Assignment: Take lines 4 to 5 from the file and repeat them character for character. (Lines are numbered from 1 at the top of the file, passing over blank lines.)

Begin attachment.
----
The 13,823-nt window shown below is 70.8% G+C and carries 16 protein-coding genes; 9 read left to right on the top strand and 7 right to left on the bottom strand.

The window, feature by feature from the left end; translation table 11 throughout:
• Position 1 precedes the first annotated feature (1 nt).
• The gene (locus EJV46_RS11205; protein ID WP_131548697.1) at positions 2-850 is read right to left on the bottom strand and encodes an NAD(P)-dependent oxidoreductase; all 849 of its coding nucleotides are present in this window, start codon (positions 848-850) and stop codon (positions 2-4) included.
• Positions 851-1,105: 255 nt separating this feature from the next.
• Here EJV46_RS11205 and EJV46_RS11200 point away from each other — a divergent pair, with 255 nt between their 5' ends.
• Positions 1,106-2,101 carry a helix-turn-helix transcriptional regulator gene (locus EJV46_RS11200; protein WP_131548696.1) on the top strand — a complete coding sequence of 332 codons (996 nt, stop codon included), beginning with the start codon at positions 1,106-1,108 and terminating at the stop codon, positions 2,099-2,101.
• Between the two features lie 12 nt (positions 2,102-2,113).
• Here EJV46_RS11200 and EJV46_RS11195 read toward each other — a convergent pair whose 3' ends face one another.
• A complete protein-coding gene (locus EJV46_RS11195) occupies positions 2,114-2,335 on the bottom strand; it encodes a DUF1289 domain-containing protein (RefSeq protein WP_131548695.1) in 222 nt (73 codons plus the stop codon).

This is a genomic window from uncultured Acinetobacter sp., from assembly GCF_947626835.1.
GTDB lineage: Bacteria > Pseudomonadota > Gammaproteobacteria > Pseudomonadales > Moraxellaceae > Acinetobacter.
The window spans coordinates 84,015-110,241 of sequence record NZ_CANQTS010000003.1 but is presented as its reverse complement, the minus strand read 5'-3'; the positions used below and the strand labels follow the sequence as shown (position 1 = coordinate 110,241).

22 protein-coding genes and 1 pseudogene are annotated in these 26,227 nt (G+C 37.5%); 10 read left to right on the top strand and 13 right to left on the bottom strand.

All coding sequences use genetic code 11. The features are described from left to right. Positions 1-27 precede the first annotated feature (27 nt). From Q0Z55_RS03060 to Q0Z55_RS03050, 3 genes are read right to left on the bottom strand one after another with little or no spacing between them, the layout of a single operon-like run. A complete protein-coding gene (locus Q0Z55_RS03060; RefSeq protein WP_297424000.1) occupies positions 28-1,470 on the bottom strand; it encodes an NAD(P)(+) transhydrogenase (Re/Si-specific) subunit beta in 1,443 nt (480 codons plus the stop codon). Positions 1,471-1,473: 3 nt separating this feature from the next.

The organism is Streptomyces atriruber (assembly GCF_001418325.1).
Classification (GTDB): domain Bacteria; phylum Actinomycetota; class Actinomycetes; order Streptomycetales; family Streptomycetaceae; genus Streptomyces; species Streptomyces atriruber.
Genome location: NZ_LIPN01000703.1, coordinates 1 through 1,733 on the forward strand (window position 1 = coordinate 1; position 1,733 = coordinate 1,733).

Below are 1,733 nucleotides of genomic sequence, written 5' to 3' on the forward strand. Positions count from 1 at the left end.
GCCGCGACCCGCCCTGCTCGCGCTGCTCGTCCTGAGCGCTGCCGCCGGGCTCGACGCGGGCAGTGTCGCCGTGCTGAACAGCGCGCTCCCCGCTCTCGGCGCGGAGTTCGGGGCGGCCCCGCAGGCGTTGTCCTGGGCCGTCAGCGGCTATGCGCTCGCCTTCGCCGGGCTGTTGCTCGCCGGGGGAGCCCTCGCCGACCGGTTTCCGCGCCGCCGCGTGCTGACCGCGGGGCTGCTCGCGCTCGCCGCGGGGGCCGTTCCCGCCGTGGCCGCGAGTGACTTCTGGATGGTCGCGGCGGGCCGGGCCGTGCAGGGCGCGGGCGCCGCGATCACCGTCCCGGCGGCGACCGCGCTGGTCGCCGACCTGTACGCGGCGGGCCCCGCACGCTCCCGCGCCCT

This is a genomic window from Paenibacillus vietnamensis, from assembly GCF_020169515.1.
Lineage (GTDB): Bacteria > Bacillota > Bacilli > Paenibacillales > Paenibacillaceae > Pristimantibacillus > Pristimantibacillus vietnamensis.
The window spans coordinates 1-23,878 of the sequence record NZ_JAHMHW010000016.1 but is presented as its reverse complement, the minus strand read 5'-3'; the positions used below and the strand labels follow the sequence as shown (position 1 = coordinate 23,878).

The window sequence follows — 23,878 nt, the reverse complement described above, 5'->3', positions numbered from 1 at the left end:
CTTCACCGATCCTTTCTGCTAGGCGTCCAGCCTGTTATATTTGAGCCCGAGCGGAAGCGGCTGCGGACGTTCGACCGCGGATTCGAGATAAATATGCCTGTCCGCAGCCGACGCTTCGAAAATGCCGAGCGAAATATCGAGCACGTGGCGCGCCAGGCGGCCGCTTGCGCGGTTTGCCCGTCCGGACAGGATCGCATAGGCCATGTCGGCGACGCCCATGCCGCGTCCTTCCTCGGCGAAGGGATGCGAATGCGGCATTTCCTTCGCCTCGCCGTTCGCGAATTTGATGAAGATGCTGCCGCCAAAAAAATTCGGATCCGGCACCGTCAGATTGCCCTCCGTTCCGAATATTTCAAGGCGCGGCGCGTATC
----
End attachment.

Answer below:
• The gene (locus EJV46_RS11205; protein ID WP_131548697.1) at positions 2-850 is read right to left on the bottom strand and encodes an NAD(P)-dependent oxidoreductase; all 849 of its coding nucleotides are present in this window, start codon (positions 848-850) and stop codon (positions 2-4) included.
• Positions 851-1,105: 255 nt separating this feature from the next.